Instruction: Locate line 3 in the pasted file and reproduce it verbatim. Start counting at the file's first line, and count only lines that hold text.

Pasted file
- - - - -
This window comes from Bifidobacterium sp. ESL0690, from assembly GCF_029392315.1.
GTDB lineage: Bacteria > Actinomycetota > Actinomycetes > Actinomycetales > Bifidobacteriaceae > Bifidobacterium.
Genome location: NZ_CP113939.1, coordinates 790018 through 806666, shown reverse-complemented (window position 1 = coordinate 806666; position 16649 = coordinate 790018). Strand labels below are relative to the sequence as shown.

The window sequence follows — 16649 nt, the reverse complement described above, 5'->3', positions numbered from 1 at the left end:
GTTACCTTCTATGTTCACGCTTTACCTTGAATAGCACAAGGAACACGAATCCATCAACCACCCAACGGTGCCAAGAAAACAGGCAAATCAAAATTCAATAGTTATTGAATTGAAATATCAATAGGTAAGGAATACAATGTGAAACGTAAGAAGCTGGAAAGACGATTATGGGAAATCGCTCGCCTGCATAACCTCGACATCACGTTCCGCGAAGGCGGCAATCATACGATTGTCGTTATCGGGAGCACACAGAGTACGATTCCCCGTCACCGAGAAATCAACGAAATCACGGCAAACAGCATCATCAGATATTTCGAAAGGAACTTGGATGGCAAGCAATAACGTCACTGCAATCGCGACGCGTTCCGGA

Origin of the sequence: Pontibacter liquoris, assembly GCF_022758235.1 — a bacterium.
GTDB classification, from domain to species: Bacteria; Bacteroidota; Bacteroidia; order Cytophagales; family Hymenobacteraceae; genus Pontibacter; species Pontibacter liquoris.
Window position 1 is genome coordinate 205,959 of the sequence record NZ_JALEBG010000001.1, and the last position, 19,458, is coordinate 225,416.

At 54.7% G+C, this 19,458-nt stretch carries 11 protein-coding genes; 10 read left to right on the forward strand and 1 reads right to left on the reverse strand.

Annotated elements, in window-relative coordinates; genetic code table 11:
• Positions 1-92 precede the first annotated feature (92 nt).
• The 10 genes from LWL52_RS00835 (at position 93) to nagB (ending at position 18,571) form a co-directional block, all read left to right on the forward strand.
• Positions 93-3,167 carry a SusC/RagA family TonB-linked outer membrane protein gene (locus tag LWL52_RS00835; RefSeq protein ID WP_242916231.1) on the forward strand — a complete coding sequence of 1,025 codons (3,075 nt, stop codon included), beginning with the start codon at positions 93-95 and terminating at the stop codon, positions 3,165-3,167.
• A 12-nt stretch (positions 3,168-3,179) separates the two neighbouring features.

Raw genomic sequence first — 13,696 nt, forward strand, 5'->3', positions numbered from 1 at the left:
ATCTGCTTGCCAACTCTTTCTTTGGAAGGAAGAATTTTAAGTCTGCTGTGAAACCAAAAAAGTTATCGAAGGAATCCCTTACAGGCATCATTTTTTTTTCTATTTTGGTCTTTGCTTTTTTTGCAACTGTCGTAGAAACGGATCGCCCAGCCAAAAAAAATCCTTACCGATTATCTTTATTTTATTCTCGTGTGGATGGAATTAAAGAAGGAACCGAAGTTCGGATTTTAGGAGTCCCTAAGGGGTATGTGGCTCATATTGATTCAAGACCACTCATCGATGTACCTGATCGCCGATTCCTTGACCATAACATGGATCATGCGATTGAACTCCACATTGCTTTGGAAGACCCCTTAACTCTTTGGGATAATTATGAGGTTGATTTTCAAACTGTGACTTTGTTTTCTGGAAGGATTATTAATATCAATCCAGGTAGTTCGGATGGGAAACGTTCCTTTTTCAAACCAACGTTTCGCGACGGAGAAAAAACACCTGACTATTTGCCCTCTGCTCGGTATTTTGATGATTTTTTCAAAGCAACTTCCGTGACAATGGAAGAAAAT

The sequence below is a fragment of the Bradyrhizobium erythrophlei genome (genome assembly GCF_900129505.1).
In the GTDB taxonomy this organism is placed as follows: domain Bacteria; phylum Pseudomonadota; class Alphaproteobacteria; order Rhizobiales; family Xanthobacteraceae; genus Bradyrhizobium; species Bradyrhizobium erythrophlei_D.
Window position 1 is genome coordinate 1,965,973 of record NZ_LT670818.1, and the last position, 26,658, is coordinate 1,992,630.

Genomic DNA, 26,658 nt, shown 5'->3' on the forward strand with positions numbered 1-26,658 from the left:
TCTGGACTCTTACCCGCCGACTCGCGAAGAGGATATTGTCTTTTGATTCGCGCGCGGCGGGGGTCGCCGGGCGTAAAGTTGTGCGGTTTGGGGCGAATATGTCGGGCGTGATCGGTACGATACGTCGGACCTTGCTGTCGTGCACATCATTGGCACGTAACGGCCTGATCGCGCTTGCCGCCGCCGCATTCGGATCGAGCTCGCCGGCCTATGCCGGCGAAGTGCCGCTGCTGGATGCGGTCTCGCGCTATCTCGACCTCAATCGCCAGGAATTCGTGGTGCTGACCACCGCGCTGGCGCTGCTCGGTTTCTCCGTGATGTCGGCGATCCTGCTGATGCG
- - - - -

Genome location: NZ_CP113939.1, coordinates 790018 through 806666, shown reverse-complemented (window position 1 = coordinate 806666; position 16649 = coordinate 790018). Strand labels below are relative to the sequence as shown.